Advertisement

Hydrobiologia

, Volume 63, Issue 3, pp 255–262 | Cite as

Biological and water quality effects of artificial mixing of Arbuckle Lake, Oklahoma, during 1977

  • Dale W. Toetz
Article

Abstract

This paper describes the effects of total lake mixing with 16 axial flow (Garton) pumps on the water quality, algal biomass and community metabolism of Arbuckle Lake, Oklahoma.

Pumping began on July 1, 1977, and subsequently lowered the thermocline throughout the lake. The concentration of dissolved oxygen rose in formerly anoxic strata. Water quality in the former hypolimnion improved. Concentration of ammonia and BOD5 decreased, and concentrations of manganese remained unchanged in 1977 compared to the control year (1976). But, concentrations of sulfide in the hypolimnion were higher in 1977 than in 1976. Algal biomass as chlorophyll a was about the same in 1977 as in 1978. The depth of the Secchi disc was also the same. An algal bloom did not occur. Pumping decreased the ratio gross production: community respiration as measured by a free water method, suggesting that lakes which are artificially mixed will have lower net primary productivities than lakes which are not artificially mixed.

Keywords

Artificial destratification lake mixing water quality water chemistry algal biomass chlorophyll a community metabolism reservoir Oklahoma 

Preview

Unable to display preview. Download preview PDF.

Unable to display preview. Download preview PDF.

References

  1. American Public Health Association. 1965. Standard methods for the examination of water and wastewater. American Public Health Association, New York. 769 p.Google Scholar
  2. Brezonik, P., Delfino, J. & Lee, G. 1969. Chemistry of N and Mn in Cox Hollow Lake, Wisconsin, following destratification. J. Sanit. Eng. Div., Am. Soc. Civ. Engrs. 95 (SA5): 929–940.Google Scholar
  3. Bryan, J. 1965. Improvements in the quality of reservoir discharges through reservoir mixing and aeration. Symposium on stream flow regulation for quality control. U.S. Public Health Serv. Publ. No. 999-WP-30 Cincinnati, Ohio. pp. 317–334.Google Scholar
  4. Carroll, J. 1975. A comparison of two in situ methods for determining community metabolism of lakes and horizontal variation of primary production in Lake Carl Blackwell, Oklahoma. M. S. Thesis. Oklahoma State University, Stillwater. 47 p.Google Scholar
  5. Drury, D., Porcella, D. & Gearheart, R. 1975. The effects of artificial destratification on the water quality and microbial populations of Hyrum reservoir. PRJEWOLL-I. Utah Water Research Laboratory, College of Engineering, Utah State University. Logan. 174 p.Google Scholar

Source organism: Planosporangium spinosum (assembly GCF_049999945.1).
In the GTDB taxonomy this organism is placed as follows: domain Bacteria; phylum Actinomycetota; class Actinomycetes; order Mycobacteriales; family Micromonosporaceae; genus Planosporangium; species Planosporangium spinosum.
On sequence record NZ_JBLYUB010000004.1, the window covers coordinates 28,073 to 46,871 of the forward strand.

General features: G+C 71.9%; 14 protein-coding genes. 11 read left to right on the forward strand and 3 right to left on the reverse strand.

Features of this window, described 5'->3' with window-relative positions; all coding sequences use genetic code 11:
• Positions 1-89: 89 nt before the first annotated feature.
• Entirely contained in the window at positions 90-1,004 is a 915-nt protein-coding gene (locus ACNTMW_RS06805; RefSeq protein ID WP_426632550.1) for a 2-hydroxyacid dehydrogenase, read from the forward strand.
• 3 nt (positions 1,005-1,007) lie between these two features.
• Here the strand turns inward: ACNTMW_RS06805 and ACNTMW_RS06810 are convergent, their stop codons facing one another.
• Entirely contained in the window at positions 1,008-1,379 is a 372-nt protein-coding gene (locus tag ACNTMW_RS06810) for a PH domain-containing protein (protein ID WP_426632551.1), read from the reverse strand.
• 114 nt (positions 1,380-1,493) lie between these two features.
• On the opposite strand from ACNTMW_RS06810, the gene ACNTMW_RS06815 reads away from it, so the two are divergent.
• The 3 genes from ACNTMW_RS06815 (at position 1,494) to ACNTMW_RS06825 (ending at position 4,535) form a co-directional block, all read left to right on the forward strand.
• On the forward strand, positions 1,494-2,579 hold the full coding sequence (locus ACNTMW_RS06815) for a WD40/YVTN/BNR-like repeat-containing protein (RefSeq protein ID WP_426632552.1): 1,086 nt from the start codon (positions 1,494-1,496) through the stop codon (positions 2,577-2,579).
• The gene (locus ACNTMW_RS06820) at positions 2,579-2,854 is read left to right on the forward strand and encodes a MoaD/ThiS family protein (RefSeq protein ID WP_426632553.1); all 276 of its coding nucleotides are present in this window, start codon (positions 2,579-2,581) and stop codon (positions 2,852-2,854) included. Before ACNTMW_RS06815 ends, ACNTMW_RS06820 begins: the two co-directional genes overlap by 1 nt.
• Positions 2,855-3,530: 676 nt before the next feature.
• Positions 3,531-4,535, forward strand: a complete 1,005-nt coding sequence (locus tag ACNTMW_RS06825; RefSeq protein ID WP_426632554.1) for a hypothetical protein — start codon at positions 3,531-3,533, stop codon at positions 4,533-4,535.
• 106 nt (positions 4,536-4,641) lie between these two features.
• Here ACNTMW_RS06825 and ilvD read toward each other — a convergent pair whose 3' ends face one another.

6. Fast, A., Moss, B. & Wetzel, R. 1973. Effects of artificial aeration on the chemistry and algae of two Michigan lakes. Water Resources Research. 9: 624–647.CrossRefGoogle Scholar
  7. Haynes, R. 1973. Some ecological effects of artificial circulation on a small eutrophic New Hampshire lake with particular emphasis on phytoplankton. Hydrobiologia. 43: 463–504.CrossRefGoogle Scholar
  8. Hooper, F., Ball, R. & Tanner, H. 1953. An experiment in the artificial circulation of a small Michigan lake. Trans. Am. Fish Soc. 83: 222–242.CrossRefGoogle Scholar
  9. Irwin, W., Symons, J. & Robeck, G. 1966. Impoundment destratification by mechanical pumping. J. Sanit. Eng. Div., Proc. Am. Soc. Civ. Eng. 92 (SA6): 21–40.Google Scholar
  10. Knoppert, P., Rook, J., Hofker, T. & Oskam, G. 1970. Destratification experiments at Rotterdam. J. Am. Water Works Assoc. 62: 448–454.Google Scholar
  11. Malueg, K., Tilstra, J., Schults, D. & Powers, C. 1973. Effect of induced aeration upon stratification and eutrophication processes in an Oregon farm pond. Geophysical Monograph Series, Vol. 17, American Geophysical Union. Washington, D.C., p. 578–587.Google Scholar
  12. McConnell, W. 1962. Productivity relations in carboy microcosms. Limnol. Oceanogr. 7: 335–343.CrossRefGoogle Scholar
  13. Odum, E. 1971. Fundamentals of ecology. Saunders. 574 p.Google Scholar
  14. Odum, H. & Hoskin, C. 1958. Comparative studies on the metabolism of marine waters. Publ. Inst. Mar. Sci., Univ. Texas. 5: 65–97.Google Scholar
  15. Robinson, E., Irwin, W. & Symons, J. 1969. Influence of artificial destratification on plankton populations in impoundments. Trans. Ky. Acad. Sci. 30 (182): 1–18.Google Scholar
  16. Solórzano, L. 1969. Determination of ammonia in natural waters by the phenolhypochlorite methode. Limnol. Oceanogr. 14: 799–801.CrossRefGoogle Scholar
  17. Strickland, J. & Parsons, T. 1968. A practical handbook of seawater analysis. Fisheries Res. Board Can., Bull. 167. 311 p.Google Scholar
  18. Symons, J., Irwin, W. & Robeck, G. 1967. Impoundment water quality changes caused by mixing. J. Sanit. Eng. Div., Proc. Am. Soc. Civ. Eng. 93 (SA2): 1–20.Google Scholar
  19. Toetz, D. 1977. Effects of lake mixing with an axial flow pump on water chemistry and phytoplankton. Hydrobiologia. 55: 129–138.CrossRefGoogle Scholar
  20. Weiss, C. & Breedlove, B. 1973. Water quality changes in an impoundment as a consequence of artificial destratification. Water Resources Research Institute, University of North CarolinaRaleigh. 216 p.Google Scholar
  21. Wirth, T. & Dunst, R. 1967. Limnological changes resulting from artificial destratification and aeration of an impoundment. Wisconsin Conservation Department, Res. Rep. No. 22 (Fisheries). 15 p.Google Scholar

Copyright information

© Dr. W. Junk b.v. Publishers 1979

Authors and Affiliations

  • Dale W. Toetz
    • 1
  1. 1.School of Biological SciencesOklahoma State UniversityStillwater

Personalised recommendations